0060 A Glimpse into Malaysia’s Past (Mal 010—new)

Malacca Travel Blog

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Day 045: 12 hours, 10.0 kms

 I did it… I made it all the way from Malaysia to Hanoi—and then down to Singapore… discovering, exploring, and playing music in six countries in one month…

Now, I have just enough time to squeeze in on more city before zipping up to Kuala Lumpur to catch my plane…

Malacca… this is where foreign armies, traders and civilizations first arrived and left there indelible mark on Malaysia.  The Arab traders who first introduced Islam to the region… The British who saw it as a strategic point to control ship passageways to the far east… Hopefully this city will have a bit more history than the other Malaysia cities I’ve seen lately.

An ancient Javanese style mosque

I don’t want to waste time, so I catch a city bus from the bus station into town.  I get off at what looks to be close to the heart of the city and set off on search of Malacca’s history.  Within minutes I’m in the cities fascinating historical district—a nicely preserved “old city” with narrow streets and an architectural style I’d never seen before.  The minaret of the mosque, for example looks like a hybrid of Buddhist and Islamic cultures.  It turns out that when Islam was first introduced here, many Buddhist elements were still maintained in the culture and construction.  A really cool discovery.

I continue on to a footpath along the main canal, with some of those enormous lizards scurrying underneath the houses… The footpath continues on and on, right to the edge of the city and beyond, with little shelters where you can rest and escape the sun….

I take a couple of video clips—one showing the contrast of a nearby shack and a high rise apartment complex in the background.

There’s not a whole lot going on on the footpath, so I head back into town.  It seems like there’s still more to see over towards the seaside so I head that way, past a couple of museums and old ships docked in the canal. 

There near the seaside, I find the ruins of the oldest British fort in this area, with the shell of a church at the top of the hill.  Various plaques describe the history and the struggles of the British, as they clung to this strategic juncture.  I have a mixture of feelings as I walk about… Despite their faults and the harm they caused, the British did lay the foundation stones for the modern Malaysia we see today…

On my way back, the mosquito team is spraying the whole area with thick mist—another reminder of Malaysia’s determination to be a malaria free country… Quite a challenge, considering that it is, after all, all a tropical jungle…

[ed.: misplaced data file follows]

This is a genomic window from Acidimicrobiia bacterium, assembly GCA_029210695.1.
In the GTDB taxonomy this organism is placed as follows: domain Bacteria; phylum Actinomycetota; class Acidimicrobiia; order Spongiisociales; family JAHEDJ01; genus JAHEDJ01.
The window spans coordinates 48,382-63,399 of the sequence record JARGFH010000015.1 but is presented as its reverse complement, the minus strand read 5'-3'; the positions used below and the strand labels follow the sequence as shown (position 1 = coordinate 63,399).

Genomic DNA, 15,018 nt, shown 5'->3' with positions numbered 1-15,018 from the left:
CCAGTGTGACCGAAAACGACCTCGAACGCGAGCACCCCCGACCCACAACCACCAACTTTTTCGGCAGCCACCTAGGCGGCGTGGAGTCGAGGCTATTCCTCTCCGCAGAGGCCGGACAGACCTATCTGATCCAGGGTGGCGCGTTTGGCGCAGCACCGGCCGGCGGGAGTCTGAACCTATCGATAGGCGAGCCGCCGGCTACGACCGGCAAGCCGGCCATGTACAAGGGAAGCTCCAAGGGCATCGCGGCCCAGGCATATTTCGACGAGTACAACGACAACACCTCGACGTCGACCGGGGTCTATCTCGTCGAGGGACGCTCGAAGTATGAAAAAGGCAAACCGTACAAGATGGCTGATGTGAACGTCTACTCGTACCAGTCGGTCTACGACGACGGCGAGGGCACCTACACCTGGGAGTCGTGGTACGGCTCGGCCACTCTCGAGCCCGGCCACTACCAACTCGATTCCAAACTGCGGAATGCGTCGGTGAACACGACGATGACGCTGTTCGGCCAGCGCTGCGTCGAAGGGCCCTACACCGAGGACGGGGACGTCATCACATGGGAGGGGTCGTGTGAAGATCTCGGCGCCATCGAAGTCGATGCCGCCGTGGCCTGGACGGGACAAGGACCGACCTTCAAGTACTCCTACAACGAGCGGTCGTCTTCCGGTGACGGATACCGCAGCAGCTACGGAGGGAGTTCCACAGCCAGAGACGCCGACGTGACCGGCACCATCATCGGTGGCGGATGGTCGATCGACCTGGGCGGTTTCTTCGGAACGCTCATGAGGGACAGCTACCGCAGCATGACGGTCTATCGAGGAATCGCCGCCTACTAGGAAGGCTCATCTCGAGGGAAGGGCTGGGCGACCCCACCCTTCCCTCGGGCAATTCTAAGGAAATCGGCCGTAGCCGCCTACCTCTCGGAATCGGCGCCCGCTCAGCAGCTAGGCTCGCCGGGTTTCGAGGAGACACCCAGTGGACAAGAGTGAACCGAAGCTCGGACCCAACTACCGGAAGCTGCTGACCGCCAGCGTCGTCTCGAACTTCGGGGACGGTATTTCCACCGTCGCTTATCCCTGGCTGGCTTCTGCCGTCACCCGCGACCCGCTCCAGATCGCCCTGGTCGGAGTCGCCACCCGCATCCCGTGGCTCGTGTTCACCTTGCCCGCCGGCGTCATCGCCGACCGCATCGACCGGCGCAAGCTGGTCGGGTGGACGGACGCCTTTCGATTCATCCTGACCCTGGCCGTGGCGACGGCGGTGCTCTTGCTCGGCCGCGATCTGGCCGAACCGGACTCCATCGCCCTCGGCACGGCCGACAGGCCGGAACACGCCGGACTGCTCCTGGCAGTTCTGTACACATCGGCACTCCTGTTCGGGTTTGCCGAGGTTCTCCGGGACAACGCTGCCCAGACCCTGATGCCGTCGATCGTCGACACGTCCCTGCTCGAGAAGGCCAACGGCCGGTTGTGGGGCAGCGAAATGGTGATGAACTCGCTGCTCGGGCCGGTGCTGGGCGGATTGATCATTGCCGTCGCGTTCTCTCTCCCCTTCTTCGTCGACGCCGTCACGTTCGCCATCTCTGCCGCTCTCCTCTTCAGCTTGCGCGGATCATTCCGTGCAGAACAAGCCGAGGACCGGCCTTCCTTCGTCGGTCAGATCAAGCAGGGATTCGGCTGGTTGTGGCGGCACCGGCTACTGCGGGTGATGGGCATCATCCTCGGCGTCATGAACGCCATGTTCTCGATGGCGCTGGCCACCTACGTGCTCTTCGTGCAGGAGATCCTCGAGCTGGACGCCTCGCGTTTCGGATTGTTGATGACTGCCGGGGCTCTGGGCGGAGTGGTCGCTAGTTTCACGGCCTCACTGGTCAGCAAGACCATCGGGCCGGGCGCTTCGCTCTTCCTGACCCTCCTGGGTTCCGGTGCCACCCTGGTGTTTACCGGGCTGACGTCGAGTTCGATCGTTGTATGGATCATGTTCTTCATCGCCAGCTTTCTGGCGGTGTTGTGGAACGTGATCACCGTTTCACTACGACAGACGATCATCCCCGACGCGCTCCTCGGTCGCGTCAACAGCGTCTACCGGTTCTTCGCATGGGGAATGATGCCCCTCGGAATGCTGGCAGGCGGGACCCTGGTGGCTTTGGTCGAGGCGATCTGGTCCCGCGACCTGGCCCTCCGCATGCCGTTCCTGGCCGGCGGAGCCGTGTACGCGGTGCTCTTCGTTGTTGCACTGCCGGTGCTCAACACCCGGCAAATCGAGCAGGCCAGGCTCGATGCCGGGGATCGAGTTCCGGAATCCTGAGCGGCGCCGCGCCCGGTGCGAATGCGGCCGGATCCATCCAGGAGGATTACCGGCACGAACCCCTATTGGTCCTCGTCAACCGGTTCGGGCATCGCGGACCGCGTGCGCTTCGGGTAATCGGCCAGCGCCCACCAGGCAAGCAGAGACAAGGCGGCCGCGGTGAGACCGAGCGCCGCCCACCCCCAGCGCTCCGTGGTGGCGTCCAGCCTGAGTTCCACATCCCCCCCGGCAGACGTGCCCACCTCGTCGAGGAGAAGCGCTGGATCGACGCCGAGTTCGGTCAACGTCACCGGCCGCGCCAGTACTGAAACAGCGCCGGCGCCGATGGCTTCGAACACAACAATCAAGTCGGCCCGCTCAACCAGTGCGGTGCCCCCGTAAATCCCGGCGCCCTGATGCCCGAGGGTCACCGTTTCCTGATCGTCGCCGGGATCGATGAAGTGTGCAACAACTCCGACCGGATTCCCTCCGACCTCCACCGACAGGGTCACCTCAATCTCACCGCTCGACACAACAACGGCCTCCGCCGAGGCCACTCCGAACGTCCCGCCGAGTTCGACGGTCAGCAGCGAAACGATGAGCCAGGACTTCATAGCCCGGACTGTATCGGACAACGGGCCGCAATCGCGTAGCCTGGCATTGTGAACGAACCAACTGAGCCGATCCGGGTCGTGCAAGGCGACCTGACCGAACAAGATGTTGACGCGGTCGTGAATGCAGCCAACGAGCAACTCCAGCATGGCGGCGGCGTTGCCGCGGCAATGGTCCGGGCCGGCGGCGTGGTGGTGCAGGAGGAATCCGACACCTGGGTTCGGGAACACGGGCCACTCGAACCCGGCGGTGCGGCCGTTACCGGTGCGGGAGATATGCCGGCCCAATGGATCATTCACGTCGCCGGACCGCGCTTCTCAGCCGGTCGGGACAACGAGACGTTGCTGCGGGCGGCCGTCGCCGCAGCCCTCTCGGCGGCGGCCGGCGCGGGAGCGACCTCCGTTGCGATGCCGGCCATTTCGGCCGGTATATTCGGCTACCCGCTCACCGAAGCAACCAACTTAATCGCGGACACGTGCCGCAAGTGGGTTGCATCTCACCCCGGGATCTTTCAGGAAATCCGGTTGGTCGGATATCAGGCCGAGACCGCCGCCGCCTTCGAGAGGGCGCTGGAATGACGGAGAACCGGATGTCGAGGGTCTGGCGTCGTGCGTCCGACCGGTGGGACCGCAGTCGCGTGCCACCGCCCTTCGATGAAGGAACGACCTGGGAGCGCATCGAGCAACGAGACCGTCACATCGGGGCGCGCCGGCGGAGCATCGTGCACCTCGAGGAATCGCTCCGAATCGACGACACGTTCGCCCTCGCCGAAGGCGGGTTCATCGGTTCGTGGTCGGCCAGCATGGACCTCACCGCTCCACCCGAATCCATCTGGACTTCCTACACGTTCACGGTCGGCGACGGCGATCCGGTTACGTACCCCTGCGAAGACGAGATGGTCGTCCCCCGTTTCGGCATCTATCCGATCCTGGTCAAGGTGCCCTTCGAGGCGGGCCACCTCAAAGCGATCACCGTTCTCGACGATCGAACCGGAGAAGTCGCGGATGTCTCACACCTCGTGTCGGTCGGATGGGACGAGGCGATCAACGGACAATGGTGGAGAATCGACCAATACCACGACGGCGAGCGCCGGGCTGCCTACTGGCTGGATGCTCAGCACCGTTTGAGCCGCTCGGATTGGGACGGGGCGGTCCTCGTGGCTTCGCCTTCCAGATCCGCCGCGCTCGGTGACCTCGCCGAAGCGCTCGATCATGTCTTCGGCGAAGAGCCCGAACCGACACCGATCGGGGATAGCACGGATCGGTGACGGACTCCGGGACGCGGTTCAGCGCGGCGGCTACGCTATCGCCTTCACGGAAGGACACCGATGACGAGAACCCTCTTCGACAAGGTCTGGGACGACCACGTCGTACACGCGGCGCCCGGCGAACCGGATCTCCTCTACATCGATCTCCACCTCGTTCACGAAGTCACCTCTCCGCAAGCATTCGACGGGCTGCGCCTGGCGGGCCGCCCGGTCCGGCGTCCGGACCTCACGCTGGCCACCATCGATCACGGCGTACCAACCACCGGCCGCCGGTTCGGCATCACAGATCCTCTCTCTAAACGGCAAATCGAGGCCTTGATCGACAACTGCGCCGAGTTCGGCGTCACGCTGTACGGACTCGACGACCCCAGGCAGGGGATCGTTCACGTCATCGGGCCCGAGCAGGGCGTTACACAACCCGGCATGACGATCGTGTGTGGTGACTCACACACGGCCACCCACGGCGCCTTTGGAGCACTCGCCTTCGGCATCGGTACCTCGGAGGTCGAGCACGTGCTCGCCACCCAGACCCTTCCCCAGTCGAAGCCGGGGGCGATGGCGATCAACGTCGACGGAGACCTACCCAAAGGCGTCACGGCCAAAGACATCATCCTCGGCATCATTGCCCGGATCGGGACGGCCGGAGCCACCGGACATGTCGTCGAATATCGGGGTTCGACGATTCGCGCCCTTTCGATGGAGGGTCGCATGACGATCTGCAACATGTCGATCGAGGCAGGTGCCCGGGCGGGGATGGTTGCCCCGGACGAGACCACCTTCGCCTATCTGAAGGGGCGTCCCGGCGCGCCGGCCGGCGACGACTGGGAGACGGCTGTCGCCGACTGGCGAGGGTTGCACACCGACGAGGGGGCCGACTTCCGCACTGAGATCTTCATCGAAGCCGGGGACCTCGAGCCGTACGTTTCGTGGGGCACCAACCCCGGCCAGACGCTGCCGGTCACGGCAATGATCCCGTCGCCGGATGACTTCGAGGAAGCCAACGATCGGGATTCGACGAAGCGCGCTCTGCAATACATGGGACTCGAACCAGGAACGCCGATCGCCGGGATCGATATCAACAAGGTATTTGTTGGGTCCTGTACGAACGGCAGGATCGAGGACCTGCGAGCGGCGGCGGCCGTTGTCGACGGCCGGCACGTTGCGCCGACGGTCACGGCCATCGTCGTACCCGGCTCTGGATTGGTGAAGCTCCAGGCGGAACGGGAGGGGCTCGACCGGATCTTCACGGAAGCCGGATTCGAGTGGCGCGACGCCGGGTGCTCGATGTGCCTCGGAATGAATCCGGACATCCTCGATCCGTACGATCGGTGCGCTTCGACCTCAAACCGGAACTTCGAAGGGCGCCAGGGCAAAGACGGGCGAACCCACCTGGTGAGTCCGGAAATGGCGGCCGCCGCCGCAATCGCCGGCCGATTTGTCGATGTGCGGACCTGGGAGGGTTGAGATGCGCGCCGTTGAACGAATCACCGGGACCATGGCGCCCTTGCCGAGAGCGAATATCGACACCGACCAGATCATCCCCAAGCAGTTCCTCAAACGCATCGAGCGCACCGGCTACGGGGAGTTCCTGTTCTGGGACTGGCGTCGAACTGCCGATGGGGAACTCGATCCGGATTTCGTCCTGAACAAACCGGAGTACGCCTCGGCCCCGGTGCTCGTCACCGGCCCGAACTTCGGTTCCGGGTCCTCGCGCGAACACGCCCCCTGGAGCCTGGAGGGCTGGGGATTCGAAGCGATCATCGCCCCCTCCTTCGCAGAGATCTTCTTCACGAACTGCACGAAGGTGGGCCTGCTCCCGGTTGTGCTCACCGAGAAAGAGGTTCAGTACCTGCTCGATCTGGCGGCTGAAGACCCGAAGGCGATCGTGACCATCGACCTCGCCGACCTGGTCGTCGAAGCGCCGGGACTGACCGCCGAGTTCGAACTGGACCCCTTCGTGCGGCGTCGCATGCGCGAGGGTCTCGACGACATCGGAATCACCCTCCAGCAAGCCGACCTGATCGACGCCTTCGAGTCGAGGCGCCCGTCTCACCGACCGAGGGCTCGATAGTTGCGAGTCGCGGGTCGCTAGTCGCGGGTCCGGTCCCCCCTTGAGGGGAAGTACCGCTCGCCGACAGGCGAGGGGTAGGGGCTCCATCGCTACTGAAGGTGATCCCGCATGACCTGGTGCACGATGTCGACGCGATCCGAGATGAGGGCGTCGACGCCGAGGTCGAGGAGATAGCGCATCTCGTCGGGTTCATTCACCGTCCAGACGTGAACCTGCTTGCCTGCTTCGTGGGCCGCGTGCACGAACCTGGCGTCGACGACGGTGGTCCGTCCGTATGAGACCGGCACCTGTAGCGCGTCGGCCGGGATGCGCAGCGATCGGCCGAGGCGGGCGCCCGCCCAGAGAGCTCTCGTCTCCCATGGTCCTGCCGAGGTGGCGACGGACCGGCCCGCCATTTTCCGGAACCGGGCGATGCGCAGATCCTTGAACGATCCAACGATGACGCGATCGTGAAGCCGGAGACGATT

And so my journey of discovery of Southeast Asia slowly comes to a close… I take another stroll around the Old City… I join the locals who cram every single restaurant table at the bus station anticipating Ramadan break-fast time… I get on a bus back up to Kuala Lumpur, get myself a cheap room in Indiatown, take one last hike around downtown up to the Petronas Towers and back… I relax in a little park in what’s called “Arab town” gazing up at the beautiful glow of the towers, pondering on all that I’ve experience over this last month…

Overall, I feel really good about all that I accomplished and experienced.

Entrance to the British fort
  Every country was my “favourite” in a different way… Vietnam, my favourite for its people and warm reception… Cambodia my favourite for its countryside—endless flooded fields and unchanged stilt villages… Laos for its truly Buddhist vibe… Thailand for its temples, excitement and amazing variety… Malaysia, for proving you can build a first world country in the jungle… and Singapore, for bringing out the best of every culture to create and almost perfect city…

As far as playing music, I did have some very cool experiences with eager audiences… but I do feel I fell a bit short.  In a number of the cities—KL, Ipoh, Surat Thani, even Bangkok—I opted for a quick concert in some quiet corner rather than really trying to connect with folks… I guess my excuse was that I was so tired out from just wandering around and exploring that I didn’t have the energy to put on a full blown show.

So, as an adventure trip, I’d give myself an A… but as a concert tour trip, maybe a C-… I guess that’s OK—it was my first trip to the region after all, so I did need to focus on just exploring and discovering it.  And I DID play music in every city, so I managed to keep the parkbenching vision alive…

Now, it’s back to Pennsylvania…

                Day 046: In the Air…

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An ancient Javanese style mosque
An ancient Javanese style mosque
Entrance to the British fort
Entrance to the British fort
Malacca
photo by: louise2553